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Former Ontario chief justice to lead commission investigating systemic abuse in sport


Sport and Physical Activity Minister Carla Qualtrough has appointed a former chief justice of the Ontario Court of Justice to lead a three-person panel investigating systemic abuses in sports.

Joining Lise Maisonneuve on the Future of Sport in Canada panel will be Noni Klassen, Director of Education at the Canadian Center for Child Protection, and Dr. Andrew Pipe, an expert in sports medicine and health promotion.

Qualtrough, who announced the committee last December, said the 18-month committee will examine Canada’s sports system to ensure a safe environment for Canadian athletes.

“The ultimate goal is first and foremost to listen to Canadians, to hear from different organizations and to consult with the provinces and territories,” Maisonneuve said, adding that concrete recommendations will be presented to the federal government at the end of the listening process.

Maisonneuve did not provide any details about how it intends to handle the task. Qualtrough emphasized that the process was modeled on the Truth and Reconciliation Commission.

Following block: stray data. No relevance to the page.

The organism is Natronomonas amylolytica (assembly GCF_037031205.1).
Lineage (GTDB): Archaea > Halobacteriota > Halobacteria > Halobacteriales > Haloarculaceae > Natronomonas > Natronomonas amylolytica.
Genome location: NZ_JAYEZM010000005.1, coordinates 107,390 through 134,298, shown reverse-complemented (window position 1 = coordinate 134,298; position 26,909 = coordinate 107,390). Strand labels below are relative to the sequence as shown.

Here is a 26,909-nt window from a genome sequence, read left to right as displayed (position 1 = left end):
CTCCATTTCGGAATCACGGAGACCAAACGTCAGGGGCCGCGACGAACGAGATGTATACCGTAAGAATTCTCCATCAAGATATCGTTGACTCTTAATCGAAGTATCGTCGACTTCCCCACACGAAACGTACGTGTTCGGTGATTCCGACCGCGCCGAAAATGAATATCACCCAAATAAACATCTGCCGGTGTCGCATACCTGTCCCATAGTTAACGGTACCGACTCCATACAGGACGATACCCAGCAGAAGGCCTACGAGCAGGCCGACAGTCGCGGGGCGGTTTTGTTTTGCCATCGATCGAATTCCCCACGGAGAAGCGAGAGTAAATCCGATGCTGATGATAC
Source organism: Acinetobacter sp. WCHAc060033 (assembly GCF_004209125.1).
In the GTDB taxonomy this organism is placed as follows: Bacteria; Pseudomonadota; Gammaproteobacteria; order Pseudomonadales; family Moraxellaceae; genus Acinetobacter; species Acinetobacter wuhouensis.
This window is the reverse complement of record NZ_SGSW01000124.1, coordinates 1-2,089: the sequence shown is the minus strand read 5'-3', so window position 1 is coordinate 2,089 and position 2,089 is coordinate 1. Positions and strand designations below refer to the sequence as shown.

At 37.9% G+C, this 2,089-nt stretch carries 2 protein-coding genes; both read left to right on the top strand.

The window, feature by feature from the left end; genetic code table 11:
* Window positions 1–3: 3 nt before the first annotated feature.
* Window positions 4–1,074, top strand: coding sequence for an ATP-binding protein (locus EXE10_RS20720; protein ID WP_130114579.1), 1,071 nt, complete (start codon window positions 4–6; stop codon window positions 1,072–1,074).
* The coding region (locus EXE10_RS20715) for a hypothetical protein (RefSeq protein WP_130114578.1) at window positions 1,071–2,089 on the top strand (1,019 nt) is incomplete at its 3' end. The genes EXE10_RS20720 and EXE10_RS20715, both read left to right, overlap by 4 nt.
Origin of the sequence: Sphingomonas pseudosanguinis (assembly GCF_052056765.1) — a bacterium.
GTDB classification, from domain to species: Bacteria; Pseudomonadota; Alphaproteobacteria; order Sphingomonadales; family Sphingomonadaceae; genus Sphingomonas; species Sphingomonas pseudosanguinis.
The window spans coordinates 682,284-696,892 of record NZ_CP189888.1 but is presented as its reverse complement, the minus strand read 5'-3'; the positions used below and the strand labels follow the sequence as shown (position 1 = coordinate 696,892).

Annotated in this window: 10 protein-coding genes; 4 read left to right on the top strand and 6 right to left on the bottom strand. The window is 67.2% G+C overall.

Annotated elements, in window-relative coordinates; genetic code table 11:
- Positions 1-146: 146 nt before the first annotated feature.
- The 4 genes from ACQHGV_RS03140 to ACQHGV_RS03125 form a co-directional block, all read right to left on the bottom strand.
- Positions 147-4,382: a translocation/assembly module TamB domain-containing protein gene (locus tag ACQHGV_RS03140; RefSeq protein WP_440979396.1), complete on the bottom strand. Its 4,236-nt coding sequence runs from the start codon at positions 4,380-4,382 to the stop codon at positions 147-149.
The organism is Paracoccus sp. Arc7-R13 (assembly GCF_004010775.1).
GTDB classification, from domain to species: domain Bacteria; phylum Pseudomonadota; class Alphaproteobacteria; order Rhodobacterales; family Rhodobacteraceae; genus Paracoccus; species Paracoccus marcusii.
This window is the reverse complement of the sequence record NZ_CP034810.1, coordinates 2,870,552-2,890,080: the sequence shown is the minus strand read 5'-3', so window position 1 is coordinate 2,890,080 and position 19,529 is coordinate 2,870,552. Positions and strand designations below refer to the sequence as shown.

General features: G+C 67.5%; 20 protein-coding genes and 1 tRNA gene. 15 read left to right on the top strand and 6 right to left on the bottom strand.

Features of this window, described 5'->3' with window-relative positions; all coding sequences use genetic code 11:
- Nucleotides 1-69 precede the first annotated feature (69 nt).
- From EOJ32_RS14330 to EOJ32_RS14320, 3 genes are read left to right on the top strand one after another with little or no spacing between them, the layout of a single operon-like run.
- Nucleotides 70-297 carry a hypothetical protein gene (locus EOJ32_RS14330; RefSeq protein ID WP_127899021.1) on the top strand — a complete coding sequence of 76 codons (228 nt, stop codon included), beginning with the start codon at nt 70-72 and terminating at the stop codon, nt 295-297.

Committee members held their first meeting today to plan next steps.

As outlined in this year’s federal budget, the commission is scheduled to receive $10.6 million over two years, during which it will release two reports — an initial report and a final report expected 18 months from now.

“The committee needs to hear from people, stakeholders and experts from inside and outside … the sports system,” Qualtrough said.

Amelia Klein, executive director of Athletes Empowered, said she and other survivors of abuse are demanding an investigation with the power to compel individuals and organizations to testify — not a commission.

“Because it’s a committee, people have to testify on a voluntary basis. Why would a sports federation that has been criticized for covering up abuses voluntarily sit in front of the committee and admit all the things?” she asked.

She said she hoped those appointed to the committee would show “strength” and “a level of boldness in their pursuit of information. The committee will live and die by them and their courage.”

Qualtrough defended her decision to form a committee as the most humane option. She said that the investigation would expose the victims to the risk of being subjected to interrogation.

“We don’t want people to have to prove they’ve been traumatized,” she said in December.



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